Natural or Not?

If man flooded it, can it still be considered natural?

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“Why don’t we just let the Salton Sea dry up and return to its natural state?”

“The California Development Company flooded it. Why don’t they pay to fix it?”

Have you heard any of these questions, or even thought them yourself? You are not alone. Many people who begin to learn about the Salton Sea arrive at these inquisitive conclusions shortly after learning about the “Great Diversion” of 1905. But let us revisit together some historical facts and observations, and ask ourselves, “Is the Salton Sea natural or not?”

Located near the mouth of the Colorado River, the Salton Sea sits well below sea level. It has naturally been filled by the Colorado River many times due to the dynamic nature of the river delta. [1] Formed where the river meets relatively still water, the delta evolves as the Colorado River carries and deposits large amounts of sediment from its 1,450 mile journey when it reaches the Gulf of California. The Gulf is too calm, relatively, to carry that sediment away, so it builds up over time. When the silt is sufficiently deposited, it creates a barrier to the Gulf. The Colorado River must find a new path, and logic dictates water will find its way downhill. This also occurred during years of heavy rainfall, when the Colorado would overflow its banks and flow wherever gravity led it. And when the same thing happens to the Salton Sea, when the carried sediment builds up sufficiently, the Colorado River heads back to the Gulf of California. When this happens, and the Salton Sea no longer has an inflow of water, it slowly but surely evaporates away and is left a dry lake bed.

Colorado River Basin; Salton Sea is in the lower left-hand corner. (Source US Bureau of Reclamation,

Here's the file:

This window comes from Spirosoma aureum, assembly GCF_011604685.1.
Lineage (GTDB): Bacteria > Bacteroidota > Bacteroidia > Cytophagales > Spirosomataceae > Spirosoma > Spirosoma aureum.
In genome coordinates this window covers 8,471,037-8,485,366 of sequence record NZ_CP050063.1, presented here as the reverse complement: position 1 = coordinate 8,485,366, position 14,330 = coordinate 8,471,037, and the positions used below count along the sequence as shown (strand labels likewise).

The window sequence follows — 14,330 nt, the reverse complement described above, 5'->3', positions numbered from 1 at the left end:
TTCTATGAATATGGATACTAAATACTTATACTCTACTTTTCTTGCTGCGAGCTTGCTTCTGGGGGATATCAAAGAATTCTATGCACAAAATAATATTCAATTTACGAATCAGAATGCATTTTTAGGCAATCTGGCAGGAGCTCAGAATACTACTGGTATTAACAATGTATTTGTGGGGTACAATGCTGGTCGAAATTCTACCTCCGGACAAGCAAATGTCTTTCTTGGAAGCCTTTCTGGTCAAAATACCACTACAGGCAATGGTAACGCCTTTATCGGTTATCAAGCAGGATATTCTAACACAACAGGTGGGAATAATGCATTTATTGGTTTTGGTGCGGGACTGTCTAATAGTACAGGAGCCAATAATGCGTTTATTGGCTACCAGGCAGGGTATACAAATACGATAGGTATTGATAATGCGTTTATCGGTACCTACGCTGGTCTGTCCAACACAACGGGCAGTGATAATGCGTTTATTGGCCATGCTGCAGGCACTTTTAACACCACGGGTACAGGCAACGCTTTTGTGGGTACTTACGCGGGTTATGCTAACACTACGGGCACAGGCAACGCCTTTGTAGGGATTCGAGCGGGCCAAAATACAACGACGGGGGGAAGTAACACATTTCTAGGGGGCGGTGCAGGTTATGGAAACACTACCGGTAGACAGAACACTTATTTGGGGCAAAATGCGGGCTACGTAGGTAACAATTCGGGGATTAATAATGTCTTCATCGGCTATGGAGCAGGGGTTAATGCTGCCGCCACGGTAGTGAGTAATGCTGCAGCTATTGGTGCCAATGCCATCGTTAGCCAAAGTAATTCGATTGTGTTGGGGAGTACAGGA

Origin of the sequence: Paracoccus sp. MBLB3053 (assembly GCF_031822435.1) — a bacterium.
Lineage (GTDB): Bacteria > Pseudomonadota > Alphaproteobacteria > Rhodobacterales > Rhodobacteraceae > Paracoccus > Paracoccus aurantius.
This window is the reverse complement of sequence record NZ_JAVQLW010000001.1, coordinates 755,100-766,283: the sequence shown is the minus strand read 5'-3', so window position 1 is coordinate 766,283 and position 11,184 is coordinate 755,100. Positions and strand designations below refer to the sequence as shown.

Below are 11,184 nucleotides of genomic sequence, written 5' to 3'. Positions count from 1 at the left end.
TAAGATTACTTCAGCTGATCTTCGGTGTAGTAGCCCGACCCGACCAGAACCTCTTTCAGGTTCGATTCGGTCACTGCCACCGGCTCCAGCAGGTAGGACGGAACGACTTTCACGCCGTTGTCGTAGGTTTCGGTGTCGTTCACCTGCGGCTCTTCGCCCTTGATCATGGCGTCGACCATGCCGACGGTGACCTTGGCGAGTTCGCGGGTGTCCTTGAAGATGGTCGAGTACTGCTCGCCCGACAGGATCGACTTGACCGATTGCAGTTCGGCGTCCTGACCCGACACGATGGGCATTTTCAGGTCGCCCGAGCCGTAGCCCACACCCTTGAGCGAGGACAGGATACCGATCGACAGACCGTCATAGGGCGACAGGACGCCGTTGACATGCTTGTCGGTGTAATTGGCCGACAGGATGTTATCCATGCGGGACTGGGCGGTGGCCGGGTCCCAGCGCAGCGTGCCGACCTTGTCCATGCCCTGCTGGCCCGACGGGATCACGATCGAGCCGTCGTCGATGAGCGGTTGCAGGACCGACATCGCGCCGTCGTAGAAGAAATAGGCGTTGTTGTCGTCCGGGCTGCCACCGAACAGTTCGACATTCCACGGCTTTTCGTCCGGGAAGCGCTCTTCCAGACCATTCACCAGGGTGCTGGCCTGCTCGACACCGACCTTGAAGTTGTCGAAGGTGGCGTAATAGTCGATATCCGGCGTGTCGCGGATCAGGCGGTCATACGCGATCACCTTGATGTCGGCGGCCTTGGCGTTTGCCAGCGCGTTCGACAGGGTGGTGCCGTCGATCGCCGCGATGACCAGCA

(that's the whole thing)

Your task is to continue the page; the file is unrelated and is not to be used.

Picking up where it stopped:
This is how early settlers found it in the late 1800s; dry. People quickly recognized, as they did throughout California, that this basin (current day Imperial Valley and Coachella Valley) was an ideal place for farming. With seemingly endless sunshine year round, fertile soil, and moderate winter temperatures, all they needed was an irrigation source. With the Colorado River running so close, it was an obvious choice to tap into.

Pretend with me, that in 1905 the California Development Company had constructed a sufficient canal to siphon off Colorado River water without it failing. Most of the river would continue towards the Gulf, and the farmers would have an enormous supply of fresh water for their fields. Since the valley rested below the altitude of the river, gravity would do the work of moving the water. All the farmers had to do was construct their fields in such a way to keep the water moving downhill.

Remember, we’re pretending the Great Diversion of 1905 never happened.

As the farmers irrigated their fields via flooding, it was obvious that the agricultural runoff had to flow somewhere. Continuing with the easy mechanism of gravity transport, that runoff would have found the lowest point in the valley. That lowest point was, and still is, the dry lake bed of the Salton Sea.

With around 500,000 acres of land to be used for farming, this meant an enormous amount of runoff would be flowing downhill into the dry lake bed, slowly filling it, but still faster than evaporation would take it away.[2] This runoff contained large amounts of salts from the soil, and also fertilizers and pesticides being used by the farmers.


Had the Great Diversion never happened, and had the Salton Sea not been filled up by 2 years of uncontrolled Colorado River inflows, it still would have been eventually filled with agricultural runoff. It would not have been as massive as it was between 1907 and 1960, and it would probably have never been the tourist destination it once was. It probably would not have been able to support as much diverse wildlife for as long as it has. But it would still be there, smaller, and much saltier than current day. This means there would be more emissive playa today, and a vastly different ecosystem.